GL: Can’t wait to check out that track, too! Plus, I really enjoyed the interview you conducted at Punk Globe Magazine with Will Sid Smith recently at: punkglobe.com/willsidsmithinterview0913.php. Will you be interviewing for Punk Globe more in the future?
DD: It’s funny, GL, I really think that I have a sixth sense sometimes about people…it’s either that, or I should have been a personal manager or PR person, because I think that I can really predict when someone will be hugely famous. I said it about Debbie Harry when I used to see her in small little clubs. I feel the same thing about Will Sid Smith. For someone so young, he writes and sings with a passion, maturity and sincerity that would be common in someone far beyond his tender age, and I think he’s going to be a pop sensation. He’s just got that “it” factor in much the same way as Debbie had it so many years ago. Therefore, it was a joy to interview him because I feel like I will have been there before he hits it really big. He is such a gentleman and so very astute for someone so young! He really made my job super easy, and, yeah, I would love to do more for Punk Globe. I love Ginger, and I think the magazine really has staying power…which is a perfect segue to your next question, I think! LOL
GL: Yes, it is…thank you! That’s been happening a lot recently. Either I have a bunch of wonderful super psychic friends or I’m getting too predictable—really hope it’s the former! LOL So, what is it that makes Punk Globe such a good read, and why do you think it’s had such amazing staying power?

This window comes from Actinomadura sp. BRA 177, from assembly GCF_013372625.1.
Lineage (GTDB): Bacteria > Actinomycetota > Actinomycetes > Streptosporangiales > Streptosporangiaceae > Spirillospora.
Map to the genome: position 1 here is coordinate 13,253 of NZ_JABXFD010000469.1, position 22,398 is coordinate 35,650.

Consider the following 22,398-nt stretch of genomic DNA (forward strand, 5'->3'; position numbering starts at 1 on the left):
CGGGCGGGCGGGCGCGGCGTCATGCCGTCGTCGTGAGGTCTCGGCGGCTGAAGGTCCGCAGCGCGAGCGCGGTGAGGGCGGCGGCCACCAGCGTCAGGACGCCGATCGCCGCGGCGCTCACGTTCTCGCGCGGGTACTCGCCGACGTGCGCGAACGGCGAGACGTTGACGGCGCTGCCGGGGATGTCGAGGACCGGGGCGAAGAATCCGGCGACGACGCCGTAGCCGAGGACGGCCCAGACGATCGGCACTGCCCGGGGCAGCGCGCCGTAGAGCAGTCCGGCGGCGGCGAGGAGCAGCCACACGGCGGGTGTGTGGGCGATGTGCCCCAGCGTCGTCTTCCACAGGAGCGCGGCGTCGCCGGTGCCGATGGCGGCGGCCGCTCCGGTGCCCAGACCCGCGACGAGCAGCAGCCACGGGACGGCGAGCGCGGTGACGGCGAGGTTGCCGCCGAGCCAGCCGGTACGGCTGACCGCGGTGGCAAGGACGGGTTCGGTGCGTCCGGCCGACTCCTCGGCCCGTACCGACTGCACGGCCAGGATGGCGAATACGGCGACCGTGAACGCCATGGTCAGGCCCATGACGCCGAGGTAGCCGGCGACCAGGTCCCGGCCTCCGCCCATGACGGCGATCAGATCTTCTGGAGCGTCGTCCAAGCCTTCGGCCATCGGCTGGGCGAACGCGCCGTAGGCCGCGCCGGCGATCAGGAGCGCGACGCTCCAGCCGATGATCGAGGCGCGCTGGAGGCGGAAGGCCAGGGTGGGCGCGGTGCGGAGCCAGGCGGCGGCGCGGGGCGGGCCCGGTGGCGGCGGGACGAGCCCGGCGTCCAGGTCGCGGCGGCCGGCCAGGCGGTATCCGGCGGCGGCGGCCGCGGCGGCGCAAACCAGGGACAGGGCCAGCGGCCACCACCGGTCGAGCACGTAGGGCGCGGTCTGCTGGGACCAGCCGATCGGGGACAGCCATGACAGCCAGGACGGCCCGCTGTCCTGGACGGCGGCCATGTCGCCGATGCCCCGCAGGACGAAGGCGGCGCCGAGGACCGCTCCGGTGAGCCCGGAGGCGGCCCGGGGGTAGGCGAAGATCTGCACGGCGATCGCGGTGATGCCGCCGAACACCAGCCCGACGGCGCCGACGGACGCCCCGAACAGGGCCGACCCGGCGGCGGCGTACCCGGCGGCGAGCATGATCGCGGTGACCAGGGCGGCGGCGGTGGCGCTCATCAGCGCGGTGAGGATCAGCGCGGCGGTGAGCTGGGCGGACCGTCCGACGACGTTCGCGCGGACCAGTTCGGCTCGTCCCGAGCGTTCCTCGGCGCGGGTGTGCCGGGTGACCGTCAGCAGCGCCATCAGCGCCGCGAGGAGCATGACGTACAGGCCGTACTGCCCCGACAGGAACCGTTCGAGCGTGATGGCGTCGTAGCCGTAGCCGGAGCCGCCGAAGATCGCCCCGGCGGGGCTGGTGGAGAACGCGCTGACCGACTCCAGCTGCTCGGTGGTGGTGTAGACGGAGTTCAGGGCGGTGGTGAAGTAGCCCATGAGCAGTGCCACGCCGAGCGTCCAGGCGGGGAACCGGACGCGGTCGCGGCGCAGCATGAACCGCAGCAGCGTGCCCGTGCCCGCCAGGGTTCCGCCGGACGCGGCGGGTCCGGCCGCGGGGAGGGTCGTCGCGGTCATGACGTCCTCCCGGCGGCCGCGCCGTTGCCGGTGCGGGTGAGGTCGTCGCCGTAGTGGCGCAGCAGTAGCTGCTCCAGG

DD: What makes Punk Globe such a good read and what makes it have so much staying power, I think, is the whole premise of what it is based on. I’ve always felt that more than the fashion and the music, Punk is an attitude, and Ginger and the magazine embody that attitude—that sense of rebellion and flying in the face of conformity. Moreover, she always manages to get people that are very interesting, edgy and current—and “Hot Gossip” is oh so much fun. I mean, there’s a reason an online magazine has such a huge following that it gets more that 400,000 hits some weeks. I think that says a lot about its entertainment value and readability.
GL: I certainly agree! What other projects do you have in the pipeline for the tail end of 2013 and heading into 2014?
DD: Basically, we hope to do more collaborations, maybe a live show or two or three in Europe when Transparent People is released. Who knows, maybe a live show or two here…I’m also hard at work putting the finishing touches on a forthcoming Donna Destri EP called London. It’s going to be a bit of a departure from dance music. The songs are kind of dark and moody and it will even showcase my piano playing on one track, so I’m rather excited about that. Steven and Ashi (AKA Francis Perry) will produce that one. I have to say, it’s been a really exciting ride for me these last couple of years, and I’m so thankful to the people who have brought me back to life in so many ways…and I thank you, GL, for your time and your interest. Peace.
GL: Thank you so much for your time, Donna. It’s always a pleasure and an honor.